• Spam intention analysis: Does the message appear to try and persuade the recipient to do something a spammer would want?
  • Does the email fail any specific rules that the user/admin has set up or customized?
  • Spam fingerprinting: Has the email already been marked by another Barracuda installation?

To clarify that last point on spam fingerprinting… When a Barracuda Network user identifies an email that’s malicious or spammy, information about the message gets sent to Barracuda Central where it can be shared with others who’ve installed the filter.

The Barracuda spam filter works efficiently because it knows it should look for the “deal breakers” first. That means it’s going to check blocklists and scan for viruses before it examines smaller spam signals.

The Barracuda spam report

Barracuda’s Email Gateway Defense is a pass-through system that uses custom X-headers, which are added to the email’s main header and used by mailbox providers to determine if an email should be blocked, marked as spam, or land in the inbox.

Here’s an example of a Barracuda header:

X-Barracuda-Start-Time: 1332864901
X-Barracuda-Bayes: SPAM GLOBAL 1.0000 1.0000 4.3430
X-Barracuda-Spam-Score: 2.03
X-Barracuda-Spam-Status: No, SCORE=2.03 using global scores of TAG_LEVEL=3.0 QUARANTINE_LEVEL=5.0 KILL_LEVEL=7.0 tests=BSF_SC0_SA_TO_FROM_DOMAIN_MATCH,
X-Barracuda-Spam-Report: Code version 3.2, rules version
pts RULE_NAME description
---- ---------------------- ----------------------
0.50 HEAD_LONG Message headers are very long
0.01 DATE_IN_PAST_12_24 Date: is 12 to 24 hours before Received: date
0.00 HTML_MESSAGE BODY: HTML included in message
0.50 BSF_SC7_SA578_CH Custom Rule SA578_CH
0.01 BSF_SC0_SA_TO_FROM_DOMAIN_MATCH Sender Domain Matches Recipient Domain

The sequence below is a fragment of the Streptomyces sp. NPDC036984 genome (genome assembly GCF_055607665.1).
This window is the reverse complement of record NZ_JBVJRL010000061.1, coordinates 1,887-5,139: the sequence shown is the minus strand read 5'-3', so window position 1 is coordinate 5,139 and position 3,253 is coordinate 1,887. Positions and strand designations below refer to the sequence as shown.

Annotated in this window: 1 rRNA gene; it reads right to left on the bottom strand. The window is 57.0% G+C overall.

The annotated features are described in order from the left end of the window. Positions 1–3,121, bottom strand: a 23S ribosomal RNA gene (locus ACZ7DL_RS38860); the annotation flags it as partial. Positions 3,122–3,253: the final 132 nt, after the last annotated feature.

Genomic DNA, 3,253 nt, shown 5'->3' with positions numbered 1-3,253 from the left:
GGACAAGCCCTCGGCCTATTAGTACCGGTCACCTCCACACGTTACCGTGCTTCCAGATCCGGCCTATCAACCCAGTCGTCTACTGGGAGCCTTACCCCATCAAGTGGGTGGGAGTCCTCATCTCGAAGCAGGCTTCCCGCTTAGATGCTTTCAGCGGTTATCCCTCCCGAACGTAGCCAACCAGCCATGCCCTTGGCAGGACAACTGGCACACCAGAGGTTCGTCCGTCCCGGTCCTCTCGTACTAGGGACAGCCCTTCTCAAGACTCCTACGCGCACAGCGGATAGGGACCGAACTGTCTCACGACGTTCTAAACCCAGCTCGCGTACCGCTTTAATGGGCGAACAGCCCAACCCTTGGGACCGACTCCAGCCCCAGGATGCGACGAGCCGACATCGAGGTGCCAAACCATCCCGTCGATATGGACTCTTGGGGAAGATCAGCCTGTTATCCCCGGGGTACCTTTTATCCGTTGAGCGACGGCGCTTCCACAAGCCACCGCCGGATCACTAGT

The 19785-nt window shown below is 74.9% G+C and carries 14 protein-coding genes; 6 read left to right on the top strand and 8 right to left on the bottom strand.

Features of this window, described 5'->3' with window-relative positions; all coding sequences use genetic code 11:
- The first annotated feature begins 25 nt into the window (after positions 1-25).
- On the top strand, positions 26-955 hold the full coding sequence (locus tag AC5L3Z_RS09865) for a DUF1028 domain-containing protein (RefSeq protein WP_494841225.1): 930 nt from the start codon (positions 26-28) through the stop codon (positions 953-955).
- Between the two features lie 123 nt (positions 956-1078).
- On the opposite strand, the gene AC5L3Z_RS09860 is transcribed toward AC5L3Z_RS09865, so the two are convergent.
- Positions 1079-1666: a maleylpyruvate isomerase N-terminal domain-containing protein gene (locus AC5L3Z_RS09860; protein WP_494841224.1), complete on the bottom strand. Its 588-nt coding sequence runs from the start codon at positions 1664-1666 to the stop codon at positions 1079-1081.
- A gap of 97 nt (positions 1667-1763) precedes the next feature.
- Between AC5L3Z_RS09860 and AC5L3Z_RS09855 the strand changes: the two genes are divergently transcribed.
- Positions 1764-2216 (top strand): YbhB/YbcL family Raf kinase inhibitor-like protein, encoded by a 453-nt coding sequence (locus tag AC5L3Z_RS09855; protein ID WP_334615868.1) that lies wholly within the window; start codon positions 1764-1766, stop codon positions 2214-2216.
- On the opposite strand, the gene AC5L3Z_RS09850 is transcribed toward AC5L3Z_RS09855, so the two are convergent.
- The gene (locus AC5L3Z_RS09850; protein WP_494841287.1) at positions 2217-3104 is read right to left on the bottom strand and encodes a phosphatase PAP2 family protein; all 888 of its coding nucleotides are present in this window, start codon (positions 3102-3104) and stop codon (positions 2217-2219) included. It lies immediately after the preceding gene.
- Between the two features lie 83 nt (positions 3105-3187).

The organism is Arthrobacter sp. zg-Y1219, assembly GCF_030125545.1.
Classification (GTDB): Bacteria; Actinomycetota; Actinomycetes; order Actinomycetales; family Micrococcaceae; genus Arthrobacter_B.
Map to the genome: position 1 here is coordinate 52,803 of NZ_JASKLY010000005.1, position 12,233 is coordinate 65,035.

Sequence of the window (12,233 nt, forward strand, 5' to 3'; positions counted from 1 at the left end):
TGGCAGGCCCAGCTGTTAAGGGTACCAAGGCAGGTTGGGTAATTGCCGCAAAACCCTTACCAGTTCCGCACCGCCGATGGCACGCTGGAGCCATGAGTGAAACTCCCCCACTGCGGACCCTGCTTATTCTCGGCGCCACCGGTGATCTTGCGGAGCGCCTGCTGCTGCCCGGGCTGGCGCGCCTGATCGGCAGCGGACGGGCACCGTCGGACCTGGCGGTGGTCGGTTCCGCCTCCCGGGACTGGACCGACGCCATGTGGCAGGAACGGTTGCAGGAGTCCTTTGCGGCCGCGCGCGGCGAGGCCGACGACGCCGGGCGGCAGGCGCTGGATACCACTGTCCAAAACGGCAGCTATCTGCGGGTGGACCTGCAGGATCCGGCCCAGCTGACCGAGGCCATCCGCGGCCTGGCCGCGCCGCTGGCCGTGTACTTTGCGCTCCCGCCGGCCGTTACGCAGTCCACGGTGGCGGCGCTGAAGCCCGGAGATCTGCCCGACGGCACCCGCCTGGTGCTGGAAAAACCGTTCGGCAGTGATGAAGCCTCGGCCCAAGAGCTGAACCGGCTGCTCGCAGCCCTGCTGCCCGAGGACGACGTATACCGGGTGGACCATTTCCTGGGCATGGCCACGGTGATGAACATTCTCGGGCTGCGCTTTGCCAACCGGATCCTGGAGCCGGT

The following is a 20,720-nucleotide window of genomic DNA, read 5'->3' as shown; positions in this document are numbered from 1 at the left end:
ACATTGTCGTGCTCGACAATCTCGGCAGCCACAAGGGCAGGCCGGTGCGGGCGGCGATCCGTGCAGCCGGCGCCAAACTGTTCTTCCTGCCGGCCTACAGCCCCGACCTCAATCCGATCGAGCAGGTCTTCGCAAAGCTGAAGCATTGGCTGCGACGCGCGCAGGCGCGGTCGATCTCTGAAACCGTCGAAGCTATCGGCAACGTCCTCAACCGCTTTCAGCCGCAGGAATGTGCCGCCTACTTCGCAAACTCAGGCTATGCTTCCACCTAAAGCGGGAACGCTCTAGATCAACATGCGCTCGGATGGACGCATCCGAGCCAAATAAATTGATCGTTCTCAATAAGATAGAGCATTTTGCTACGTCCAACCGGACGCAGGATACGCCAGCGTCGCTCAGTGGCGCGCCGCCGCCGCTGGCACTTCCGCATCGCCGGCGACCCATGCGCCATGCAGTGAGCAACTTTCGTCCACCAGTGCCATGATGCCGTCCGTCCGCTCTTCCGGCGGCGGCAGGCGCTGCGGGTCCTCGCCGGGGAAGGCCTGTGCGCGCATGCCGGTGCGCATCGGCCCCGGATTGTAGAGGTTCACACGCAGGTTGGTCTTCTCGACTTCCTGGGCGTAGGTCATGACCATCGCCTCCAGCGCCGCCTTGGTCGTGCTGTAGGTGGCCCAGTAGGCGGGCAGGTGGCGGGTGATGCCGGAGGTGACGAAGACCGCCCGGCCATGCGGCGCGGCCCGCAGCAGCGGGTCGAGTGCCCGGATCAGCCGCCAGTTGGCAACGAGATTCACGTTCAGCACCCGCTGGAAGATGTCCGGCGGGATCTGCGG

0.80 DATE_IN_PAST_12_24_2 DATE_IN_PAST_12_24_2
X-Spam-Checker-Version: SpamAssassin 3.3.1 (2010-03-16) on server-4
X-Spam-Level: -0.5
X-Spam-Status: No, score=-0.5 required=5.7 tests=BAYES_00,DATE_IN_PAST_12_24,

It’s a lot to take in, right? Let’s break down two of the most important X-headers in this string of text, because that’s what you really care about.

The X-Barracuda-Spam-Score

This bit of the header indicates the final result of spam scoring after all the tests and checks are performed.

X-Barracuda-Spam-Score: 2.03

Keep your Barracuda spam score low enough, and mailbox providers are more likely to open the door to your subscribers’ inboxes. But if your email crosses a threshold and scores too high, you’re probably going to land in spam or even get blocked.

Of course, the score 2.03 doesn’t mean much on its own. It sounds low. But is it low enough? That depends…

The X-Barracuda-Spam-Status

Here’s a look at the information in the X-Barracuda-spam-status header:

X-Barracuda-Spam-Status: No, SCORE=2.03 using global scores of TAG_LEVEL=3.0 QUARANTINE_LEVEL=5.0 KILL_LEVEL=7.0 tests=BSF_SC0_SA_TO_FROM_DOMAIN_MATCH,
X-Barracuda-Spam-Report: Code version 3.2, rules version